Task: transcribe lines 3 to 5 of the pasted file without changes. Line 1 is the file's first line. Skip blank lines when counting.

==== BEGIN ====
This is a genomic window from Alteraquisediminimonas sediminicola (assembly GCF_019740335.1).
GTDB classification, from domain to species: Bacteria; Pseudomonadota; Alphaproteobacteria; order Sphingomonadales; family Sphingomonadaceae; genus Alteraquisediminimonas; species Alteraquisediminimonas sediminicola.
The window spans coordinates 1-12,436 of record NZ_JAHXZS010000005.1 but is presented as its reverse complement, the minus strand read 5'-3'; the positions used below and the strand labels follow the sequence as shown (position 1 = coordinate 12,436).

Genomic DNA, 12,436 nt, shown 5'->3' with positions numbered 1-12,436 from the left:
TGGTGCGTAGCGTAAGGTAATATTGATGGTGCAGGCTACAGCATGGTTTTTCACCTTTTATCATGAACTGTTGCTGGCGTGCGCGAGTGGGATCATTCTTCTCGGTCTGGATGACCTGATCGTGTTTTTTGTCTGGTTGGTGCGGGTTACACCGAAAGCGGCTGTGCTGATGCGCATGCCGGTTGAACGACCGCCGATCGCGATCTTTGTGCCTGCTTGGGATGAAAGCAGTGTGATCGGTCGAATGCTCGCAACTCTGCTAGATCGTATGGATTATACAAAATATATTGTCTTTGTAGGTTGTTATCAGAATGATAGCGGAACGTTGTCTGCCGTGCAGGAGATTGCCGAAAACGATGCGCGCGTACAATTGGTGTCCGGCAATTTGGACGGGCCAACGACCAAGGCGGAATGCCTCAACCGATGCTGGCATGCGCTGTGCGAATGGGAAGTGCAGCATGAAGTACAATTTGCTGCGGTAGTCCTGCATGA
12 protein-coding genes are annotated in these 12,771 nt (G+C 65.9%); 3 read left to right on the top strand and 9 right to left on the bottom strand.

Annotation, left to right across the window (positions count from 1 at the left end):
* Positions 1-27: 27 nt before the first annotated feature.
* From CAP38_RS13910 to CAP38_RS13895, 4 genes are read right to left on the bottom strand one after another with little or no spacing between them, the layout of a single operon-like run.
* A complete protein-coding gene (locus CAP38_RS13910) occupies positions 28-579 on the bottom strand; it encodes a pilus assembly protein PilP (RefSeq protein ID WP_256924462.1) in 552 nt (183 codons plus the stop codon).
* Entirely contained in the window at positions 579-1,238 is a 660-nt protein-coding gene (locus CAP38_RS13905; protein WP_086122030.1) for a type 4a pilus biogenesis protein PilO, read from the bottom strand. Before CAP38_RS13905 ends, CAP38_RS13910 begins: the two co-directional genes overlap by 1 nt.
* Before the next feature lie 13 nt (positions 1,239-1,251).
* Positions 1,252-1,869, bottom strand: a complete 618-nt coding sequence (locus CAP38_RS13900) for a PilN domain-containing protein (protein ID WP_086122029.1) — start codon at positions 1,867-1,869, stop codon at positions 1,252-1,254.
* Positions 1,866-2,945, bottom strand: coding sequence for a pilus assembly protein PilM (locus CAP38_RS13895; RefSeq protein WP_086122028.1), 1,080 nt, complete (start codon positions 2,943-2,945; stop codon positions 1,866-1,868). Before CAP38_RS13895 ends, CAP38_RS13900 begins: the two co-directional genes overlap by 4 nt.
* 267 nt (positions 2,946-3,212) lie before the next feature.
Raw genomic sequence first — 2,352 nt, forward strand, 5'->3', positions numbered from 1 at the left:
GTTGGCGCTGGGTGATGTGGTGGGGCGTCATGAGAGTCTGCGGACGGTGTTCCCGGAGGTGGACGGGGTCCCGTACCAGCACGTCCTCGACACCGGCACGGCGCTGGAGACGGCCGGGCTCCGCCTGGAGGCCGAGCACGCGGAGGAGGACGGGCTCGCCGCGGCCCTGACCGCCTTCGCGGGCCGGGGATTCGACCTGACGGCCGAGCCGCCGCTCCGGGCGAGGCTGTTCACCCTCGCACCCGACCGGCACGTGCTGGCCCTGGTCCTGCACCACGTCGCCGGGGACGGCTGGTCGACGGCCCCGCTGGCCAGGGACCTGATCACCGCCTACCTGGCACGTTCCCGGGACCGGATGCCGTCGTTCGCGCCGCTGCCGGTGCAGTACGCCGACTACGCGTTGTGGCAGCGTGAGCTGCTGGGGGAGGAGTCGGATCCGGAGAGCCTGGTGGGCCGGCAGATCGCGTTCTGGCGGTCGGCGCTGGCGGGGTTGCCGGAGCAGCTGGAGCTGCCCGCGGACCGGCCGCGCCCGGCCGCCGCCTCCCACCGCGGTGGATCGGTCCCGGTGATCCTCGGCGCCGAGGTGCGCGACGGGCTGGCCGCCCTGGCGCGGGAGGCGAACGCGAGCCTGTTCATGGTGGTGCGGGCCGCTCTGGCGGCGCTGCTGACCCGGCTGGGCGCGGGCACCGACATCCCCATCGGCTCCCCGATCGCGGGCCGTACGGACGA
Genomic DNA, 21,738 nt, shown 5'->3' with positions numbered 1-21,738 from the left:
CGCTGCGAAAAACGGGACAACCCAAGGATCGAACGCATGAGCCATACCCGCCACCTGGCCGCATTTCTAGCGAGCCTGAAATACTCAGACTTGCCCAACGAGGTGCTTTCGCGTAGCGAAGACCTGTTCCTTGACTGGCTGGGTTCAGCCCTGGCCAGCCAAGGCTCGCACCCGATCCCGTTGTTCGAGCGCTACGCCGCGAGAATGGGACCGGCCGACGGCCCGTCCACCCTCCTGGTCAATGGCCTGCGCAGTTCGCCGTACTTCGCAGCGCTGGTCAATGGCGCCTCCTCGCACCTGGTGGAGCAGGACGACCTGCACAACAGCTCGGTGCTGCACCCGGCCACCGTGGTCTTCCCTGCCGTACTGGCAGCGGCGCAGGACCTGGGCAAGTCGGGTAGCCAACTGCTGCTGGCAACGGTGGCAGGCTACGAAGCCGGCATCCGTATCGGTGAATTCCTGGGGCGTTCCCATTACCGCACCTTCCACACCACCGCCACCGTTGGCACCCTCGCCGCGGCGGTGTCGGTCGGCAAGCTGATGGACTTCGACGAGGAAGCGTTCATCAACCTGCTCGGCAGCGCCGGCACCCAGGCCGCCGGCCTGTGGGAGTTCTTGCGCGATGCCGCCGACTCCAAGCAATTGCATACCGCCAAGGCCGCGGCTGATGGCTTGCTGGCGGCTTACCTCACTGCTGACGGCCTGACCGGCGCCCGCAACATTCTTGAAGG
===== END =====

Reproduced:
The window spans coordinates 1-12,436 of record NZ_JAHXZS010000005.1 but is presented as its reverse complement, the minus strand read 5'-3'; the positions used below and the strand labels follow the sequence as shown (position 1 = coordinate 12,436).

Genomic DNA, 12,436 nt, shown 5'->3' with positions numbered 1-12,436 from the left:
TGGTGCGTAGCGTAAGGTAATATTGATGGTGCAGGCTACAGCATGGTTTTTCACCTTTTATCATGAACTGTTGCTGGCGTGCGCGAGTGGGATCATTCTTCTCGGTCTGGATGACCTGATCGTGTTTTTTGTCTGGTTGGTGCGGGTTACACCGAAAGCGGCTGTGCTGATGCGCATGCCGGTTGAACGACCGCCGATCGCGATCTTTGTGCCTGCTTGGGATGAAAGCAGTGTGATCGGTCGAATGCTCGCAACTCTGCTAGATCGTATGGATTATACAAAATATATTGTCTTTGTAGGTTGTTATCAGAATGATAGCGGAACGTTGTCTGCCGTGCAGGAGATTGCCGAAAACGATGCGCGCGTACAATTGGTGTCCGGCAATTTGGACGGGCCAACGACCAAGGCGGAATGCCTCAACCGATGCTGGCATGCGCTGTGCGAATGGGAAGTGCAGCATGAAGTACAATTTGCTGCGGTAGTCCTGCATGA